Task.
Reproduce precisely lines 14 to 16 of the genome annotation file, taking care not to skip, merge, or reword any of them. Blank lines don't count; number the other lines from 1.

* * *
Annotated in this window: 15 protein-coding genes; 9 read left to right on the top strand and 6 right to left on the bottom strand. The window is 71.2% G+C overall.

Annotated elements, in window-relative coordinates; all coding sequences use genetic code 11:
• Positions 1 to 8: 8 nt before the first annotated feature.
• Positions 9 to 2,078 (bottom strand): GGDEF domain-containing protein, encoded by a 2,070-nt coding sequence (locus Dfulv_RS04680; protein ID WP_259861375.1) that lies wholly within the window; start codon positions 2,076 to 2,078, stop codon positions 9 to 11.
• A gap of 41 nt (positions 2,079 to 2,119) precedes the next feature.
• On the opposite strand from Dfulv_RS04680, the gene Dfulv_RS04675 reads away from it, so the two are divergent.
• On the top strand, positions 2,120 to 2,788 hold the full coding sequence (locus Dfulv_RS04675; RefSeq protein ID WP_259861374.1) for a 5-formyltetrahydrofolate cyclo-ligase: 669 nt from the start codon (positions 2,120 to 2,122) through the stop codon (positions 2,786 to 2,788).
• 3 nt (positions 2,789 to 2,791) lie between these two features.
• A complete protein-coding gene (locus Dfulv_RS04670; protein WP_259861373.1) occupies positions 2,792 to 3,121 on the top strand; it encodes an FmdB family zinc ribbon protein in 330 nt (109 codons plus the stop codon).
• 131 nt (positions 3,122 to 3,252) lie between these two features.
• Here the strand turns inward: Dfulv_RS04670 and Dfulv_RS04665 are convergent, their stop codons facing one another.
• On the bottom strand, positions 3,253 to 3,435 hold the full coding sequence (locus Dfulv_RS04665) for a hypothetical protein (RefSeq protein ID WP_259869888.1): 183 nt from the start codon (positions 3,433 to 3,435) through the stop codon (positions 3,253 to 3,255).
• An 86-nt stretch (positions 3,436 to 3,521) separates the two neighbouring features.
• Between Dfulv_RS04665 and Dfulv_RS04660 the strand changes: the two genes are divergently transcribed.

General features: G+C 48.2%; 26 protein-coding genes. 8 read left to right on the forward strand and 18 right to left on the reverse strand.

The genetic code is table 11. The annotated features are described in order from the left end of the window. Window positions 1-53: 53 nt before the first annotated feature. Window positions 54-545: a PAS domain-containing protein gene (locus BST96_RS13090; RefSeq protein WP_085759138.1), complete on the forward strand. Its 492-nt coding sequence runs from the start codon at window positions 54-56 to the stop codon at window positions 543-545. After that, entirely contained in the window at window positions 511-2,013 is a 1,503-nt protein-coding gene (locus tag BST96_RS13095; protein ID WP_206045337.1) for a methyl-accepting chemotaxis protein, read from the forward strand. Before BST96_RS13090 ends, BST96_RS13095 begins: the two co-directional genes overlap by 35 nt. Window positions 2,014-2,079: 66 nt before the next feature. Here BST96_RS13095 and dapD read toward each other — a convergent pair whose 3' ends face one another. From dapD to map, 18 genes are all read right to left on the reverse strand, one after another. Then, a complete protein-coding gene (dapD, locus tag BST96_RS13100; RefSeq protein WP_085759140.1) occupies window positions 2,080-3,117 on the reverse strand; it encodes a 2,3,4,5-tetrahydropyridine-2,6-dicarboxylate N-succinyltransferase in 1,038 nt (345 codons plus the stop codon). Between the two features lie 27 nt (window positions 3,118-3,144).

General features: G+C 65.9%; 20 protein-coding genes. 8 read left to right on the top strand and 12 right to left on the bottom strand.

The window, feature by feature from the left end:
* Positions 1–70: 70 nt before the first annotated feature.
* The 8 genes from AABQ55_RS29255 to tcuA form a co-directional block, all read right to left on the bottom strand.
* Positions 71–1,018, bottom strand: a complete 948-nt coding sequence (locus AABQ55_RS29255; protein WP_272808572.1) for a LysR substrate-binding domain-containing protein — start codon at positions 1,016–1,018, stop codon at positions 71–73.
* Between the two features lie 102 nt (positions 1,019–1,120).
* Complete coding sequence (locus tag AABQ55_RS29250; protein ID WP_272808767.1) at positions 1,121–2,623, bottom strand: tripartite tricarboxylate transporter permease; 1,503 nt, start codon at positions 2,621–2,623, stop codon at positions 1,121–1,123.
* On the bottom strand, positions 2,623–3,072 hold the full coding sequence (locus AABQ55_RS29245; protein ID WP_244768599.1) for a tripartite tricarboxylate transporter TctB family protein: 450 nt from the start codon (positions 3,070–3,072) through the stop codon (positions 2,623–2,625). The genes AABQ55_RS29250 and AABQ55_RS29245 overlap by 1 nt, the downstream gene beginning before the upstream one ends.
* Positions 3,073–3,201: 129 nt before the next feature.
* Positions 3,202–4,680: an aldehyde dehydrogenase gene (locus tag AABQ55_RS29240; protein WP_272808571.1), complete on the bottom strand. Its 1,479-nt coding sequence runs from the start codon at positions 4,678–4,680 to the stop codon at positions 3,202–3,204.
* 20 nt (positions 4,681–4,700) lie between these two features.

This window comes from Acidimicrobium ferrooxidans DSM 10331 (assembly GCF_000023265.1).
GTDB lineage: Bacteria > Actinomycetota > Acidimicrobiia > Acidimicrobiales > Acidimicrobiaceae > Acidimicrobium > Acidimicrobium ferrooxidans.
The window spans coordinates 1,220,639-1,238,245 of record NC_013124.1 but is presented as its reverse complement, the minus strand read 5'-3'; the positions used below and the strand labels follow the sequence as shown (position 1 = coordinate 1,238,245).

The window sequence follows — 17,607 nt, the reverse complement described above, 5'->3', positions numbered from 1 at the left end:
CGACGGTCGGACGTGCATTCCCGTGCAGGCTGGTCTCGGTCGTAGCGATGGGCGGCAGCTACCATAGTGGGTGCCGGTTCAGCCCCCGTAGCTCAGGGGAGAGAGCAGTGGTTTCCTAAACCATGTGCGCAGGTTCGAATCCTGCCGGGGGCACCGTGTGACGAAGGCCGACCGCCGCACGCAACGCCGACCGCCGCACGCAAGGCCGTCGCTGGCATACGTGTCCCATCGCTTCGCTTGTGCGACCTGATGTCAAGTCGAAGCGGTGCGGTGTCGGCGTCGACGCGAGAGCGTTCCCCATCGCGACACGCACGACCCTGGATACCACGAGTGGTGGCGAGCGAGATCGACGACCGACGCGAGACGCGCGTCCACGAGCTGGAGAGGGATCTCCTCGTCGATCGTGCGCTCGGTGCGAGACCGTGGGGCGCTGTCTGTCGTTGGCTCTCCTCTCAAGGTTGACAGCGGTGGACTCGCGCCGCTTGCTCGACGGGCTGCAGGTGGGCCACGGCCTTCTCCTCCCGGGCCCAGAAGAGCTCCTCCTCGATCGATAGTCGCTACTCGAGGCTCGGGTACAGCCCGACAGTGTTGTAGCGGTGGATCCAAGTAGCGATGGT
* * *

• Between Dfulv_RS04665 and Dfulv_RS04660 the strand changes: the two genes are divergently transcribed.

General features: G+C 48.2%; 26 protein-coding genes. 8 read left to right on the forward strand and 18 right to left on the reverse strand.

The genetic code is table 11. The annotated features are described in order from the left end of the window. Window positions 1-53: 53 nt before the first annotated feature. Window positions 54-545: a PAS domain-containing protein gene (locus BST96_RS13090; RefSeq protein WP_085759138.1), complete on the forward strand. Its 492-nt coding sequence runs from the start codon at window positions 54-56 to the stop codon at window positions 543-545. After that, entirely contained in the window at window positions 511-2,013 is a 1,503-nt protein-coding gene (locus tag BST96_RS13095; protein ID WP_206045337.1) for a methyl-accepting chemotaxis protein, read from the forward strand. Before BST96_RS13090 ends, BST96_RS13095 begins: the two co-directional genes overlap by 35 nt. Window positions 2,014-2,079: 66 nt before the next feature. Here BST96_RS13095 and dapD read toward each other — a convergent pair whose 3' ends face one another. From dapD to map, 18 genes are all read right to left on the reverse strand, one after another. Then, a complete protein-coding gene (dapD, locus tag BST96_RS13100; RefSeq protein WP_085759140.1) occupies window positions 2,080-3,117 on the reverse strand; it encodes a 2,3,4,5-tetrahydropyridine-2,6-dicarboxylate N-succinyltransferase in 1,038 nt (345 codons plus the stop codon). Between the two features lie 27 nt (window positions 3,118-3,144).